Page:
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In today’s episode, you’ll discover the truth about trading indicators that nobody tells you.
You’ll discover how to use it like a pro even though it’s a lagging tool.
So tune in right now…
Hey, hey, what’s up my friend?
In today’s episode, I’ll share the truth about trading indicators.
They usually get a really bad rep.
You get stuff like:
“Rayner, indicators are lagging. You shouldn’t focus on indicators; price action is king!”
Here’s the thing…
The candlestick or price that you see on your chart is a lagging tool as well.
It occurs only after the fact. And the market has to close lower for the bar to be bearish.
In other words, everything that you see on your chart is lagging.
So forget about the noise where know traders say indicators are useless, it’s lagging. They usually say that because they don’t really know how to use indicators correctly.
In today’s episode, I want to share with you the true purpose of indicators, and how you can use them in your trading.
1. Indicators help you filter out market conditions
Indicators can help you filter out for market conditions.
For example, let’s say you only want to buy in an uptrend. How would you define an uptrend?
Most discretionary traders will use stuff like identifying higher highs and higher lows.
It’s not wrong, but there’s a subjective element to it and this is where indicators shine because there is no subjectivity to it.
If RSI is at 70, it means it’s at 70. If RSI is oversold at 30, it’s 30. There is no subjectivity to it.
One way to define the trend is to use the RSI indicator.
You can use a 250 period RSI (about 250 trading days in a year) and pay attention right to the 50 Mark of the RSI.
Anything above 50, the market is usually in a long-term uptrend. But if the market is below RSI 50, it’s likely to be in a long-term downtrend.
50 is like the equilibrium level because RSI basically measures average gains to losses. So if the RSI is at 50, it means that the average gains to average losses is at the same level.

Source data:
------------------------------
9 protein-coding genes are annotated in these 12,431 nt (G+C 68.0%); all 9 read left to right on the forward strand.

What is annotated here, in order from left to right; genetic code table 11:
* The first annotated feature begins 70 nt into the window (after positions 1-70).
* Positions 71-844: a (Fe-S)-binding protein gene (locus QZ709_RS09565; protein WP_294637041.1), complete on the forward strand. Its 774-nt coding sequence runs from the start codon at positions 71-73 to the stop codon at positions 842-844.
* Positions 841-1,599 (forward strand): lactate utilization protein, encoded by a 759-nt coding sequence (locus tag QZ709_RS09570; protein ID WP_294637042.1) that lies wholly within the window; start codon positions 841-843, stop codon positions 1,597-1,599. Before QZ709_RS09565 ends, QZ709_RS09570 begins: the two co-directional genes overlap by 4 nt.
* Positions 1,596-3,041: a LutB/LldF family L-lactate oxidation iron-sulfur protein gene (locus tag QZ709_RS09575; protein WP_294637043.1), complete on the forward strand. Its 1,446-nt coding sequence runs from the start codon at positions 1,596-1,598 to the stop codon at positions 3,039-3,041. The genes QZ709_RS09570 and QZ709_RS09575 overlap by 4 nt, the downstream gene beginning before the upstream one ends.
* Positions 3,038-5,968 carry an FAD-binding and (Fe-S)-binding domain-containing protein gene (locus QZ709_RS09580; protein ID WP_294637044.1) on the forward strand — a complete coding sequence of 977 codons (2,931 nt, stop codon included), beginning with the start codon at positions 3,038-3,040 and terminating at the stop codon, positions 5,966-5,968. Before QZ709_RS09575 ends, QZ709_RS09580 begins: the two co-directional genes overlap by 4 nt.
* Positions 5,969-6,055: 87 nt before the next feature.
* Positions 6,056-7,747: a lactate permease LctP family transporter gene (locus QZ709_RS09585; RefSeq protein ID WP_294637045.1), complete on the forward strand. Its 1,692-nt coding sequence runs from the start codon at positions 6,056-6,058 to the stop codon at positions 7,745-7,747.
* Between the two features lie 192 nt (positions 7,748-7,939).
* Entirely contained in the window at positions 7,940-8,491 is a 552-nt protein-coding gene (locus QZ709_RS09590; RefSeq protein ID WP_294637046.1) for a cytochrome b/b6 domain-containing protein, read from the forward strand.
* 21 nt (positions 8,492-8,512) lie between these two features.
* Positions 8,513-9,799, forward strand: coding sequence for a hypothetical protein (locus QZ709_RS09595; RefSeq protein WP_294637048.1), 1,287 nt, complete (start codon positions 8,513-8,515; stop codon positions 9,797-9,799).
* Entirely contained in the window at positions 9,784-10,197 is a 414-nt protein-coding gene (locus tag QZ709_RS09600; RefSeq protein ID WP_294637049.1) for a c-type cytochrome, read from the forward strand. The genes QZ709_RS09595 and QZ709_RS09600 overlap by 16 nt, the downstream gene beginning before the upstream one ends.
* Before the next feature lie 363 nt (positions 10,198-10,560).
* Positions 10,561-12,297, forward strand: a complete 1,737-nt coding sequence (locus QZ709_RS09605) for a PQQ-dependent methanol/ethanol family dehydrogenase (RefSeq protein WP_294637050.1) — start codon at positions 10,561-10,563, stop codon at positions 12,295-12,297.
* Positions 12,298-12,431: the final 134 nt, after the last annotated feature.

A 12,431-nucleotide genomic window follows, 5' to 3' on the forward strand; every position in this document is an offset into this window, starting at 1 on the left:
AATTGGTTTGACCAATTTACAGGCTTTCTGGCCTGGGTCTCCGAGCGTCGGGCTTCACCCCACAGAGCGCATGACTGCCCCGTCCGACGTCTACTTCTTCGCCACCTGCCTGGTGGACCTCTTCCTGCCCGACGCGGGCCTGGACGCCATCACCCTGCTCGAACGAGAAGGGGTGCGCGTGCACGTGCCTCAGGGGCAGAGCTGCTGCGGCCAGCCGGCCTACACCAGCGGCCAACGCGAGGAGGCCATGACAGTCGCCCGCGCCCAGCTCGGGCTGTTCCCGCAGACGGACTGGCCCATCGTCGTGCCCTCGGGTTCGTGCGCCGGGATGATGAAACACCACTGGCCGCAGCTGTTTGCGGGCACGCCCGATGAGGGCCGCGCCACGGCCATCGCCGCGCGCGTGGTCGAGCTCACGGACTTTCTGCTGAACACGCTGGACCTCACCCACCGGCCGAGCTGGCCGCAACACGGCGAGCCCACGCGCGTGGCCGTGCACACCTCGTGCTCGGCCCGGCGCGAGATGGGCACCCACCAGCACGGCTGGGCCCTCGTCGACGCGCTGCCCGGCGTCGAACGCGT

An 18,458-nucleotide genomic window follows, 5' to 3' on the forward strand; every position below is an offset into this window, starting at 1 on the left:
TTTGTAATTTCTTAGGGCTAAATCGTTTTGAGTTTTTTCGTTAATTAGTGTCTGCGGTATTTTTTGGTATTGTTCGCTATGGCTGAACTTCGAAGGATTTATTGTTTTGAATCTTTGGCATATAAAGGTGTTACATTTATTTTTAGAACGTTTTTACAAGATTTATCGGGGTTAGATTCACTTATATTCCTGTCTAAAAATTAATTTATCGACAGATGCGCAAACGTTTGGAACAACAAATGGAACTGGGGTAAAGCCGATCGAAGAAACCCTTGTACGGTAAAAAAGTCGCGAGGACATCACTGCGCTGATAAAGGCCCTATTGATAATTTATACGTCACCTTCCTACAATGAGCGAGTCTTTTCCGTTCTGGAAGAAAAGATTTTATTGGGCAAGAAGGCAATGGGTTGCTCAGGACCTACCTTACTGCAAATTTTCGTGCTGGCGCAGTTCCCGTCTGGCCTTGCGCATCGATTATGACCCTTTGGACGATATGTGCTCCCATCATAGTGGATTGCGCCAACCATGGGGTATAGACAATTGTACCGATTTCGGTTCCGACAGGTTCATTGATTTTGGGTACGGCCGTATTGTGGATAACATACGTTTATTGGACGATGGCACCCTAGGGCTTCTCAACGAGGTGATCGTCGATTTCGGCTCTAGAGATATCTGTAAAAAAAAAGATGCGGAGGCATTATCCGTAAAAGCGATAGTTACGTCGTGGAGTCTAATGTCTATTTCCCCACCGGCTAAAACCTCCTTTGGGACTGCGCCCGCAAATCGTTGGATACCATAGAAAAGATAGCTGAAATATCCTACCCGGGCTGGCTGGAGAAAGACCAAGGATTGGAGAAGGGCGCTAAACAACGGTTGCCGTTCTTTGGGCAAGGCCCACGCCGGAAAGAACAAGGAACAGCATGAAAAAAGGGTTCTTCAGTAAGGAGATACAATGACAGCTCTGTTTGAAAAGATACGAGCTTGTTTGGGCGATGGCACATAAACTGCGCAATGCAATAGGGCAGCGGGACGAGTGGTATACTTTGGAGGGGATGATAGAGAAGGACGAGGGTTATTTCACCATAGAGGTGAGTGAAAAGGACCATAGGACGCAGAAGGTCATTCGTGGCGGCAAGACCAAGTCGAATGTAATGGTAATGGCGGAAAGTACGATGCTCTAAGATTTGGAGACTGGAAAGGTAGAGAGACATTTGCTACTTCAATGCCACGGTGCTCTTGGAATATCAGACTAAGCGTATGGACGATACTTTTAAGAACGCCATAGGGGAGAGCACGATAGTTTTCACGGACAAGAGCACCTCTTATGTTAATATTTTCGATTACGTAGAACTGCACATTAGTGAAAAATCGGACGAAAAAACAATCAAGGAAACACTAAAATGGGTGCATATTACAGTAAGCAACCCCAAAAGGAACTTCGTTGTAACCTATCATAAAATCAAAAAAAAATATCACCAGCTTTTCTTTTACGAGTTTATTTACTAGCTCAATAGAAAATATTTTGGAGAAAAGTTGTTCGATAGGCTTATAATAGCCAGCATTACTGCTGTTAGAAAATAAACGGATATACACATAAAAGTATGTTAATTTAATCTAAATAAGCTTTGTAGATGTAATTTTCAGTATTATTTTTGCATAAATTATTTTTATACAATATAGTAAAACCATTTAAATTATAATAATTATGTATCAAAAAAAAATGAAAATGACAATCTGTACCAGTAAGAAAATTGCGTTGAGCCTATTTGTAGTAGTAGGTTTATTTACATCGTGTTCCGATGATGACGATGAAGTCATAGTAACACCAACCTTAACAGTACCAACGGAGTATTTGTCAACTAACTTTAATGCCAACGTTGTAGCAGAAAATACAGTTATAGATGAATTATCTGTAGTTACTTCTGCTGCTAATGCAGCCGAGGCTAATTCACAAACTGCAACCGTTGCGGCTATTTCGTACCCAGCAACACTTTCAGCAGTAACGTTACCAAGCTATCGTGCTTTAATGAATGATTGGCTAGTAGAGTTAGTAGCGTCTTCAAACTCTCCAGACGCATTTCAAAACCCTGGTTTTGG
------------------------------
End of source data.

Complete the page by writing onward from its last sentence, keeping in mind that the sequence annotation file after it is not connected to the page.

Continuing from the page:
But if every gain is larger than the average loss, that’s where your RSI goes above 50 and that’s where you get an uptrend.
So one way you can use to identify trending market condition is to use the 250-period RSI:
- If it’s above 50, it’s a long-term uptrend
- If it’s below 50, it’s a long-term downtrend
2. Indicators serve as an entry trigger
You can also use indicators to tell when to enter a trade.
One example is the Donchian channel. It by default helps you identify the 20-day highs and lows.
If you’re a trend follower wanting to trade the breakout of the 200-day highs. You can use the Donchian channel, set it to 200 days settings.
When the price breaks above the upper of the Donchian channel, it’s a signal that the price has broken out of the 200-day high. It’s an entry trigger that you can use to get long.
A simple tool like the Donchian channel can help you time your entries when trading breakouts.
This is very objective because we are dealing with, 200-day highs, 50-day high, etc.
So you can use indicator is as an entry trigger and to time your entries.
3. Indicators help you identify your exits
You can use indicators for exiting your trades.
Let’s say you are a trend follower and you want to ride the trend.
50-day moving average
You can use a tool like the 50-day moving average to ride the trend.
If you’re long, you’ll remain long until the price closes below the 50-day moving average.
This way, the 50-day moving average helps you trail your stop loss in the market. It can help you ride a medium-term trend in the market.
So you’re using the moving average to exit your trade.
4. Indicators help you identify area of value
Let’s say in a strong trend, it consists of higher highs and lows. But the pullbacks are relatively shallow because the trend is strong.
20-day moving average
So what you can do is to use an indicator like the 20-period moving average to help you identify an area of value.
This means that if the price pulls back towards the 20-period moving average in an uptrend, there’s a good chance that buying pressure could come in at around a 20-period moving average to push the price up higher.
So you can see that different indicators have different purposes. And before you think that it’s useless or lagging, you’ve to ask yourself:
“What’s the purpose of every indicator on my chart?”
And in today’s episode, I’ve shared with you four main purposes of an indicator:
- To filter for market conditions.
- To serve as an entry trigger.
- To help you manage your exits as a trailing stop loss
- To identify an area of value.
With that said, I’ve come to the end of today’s episode and I’ll talk to you soon.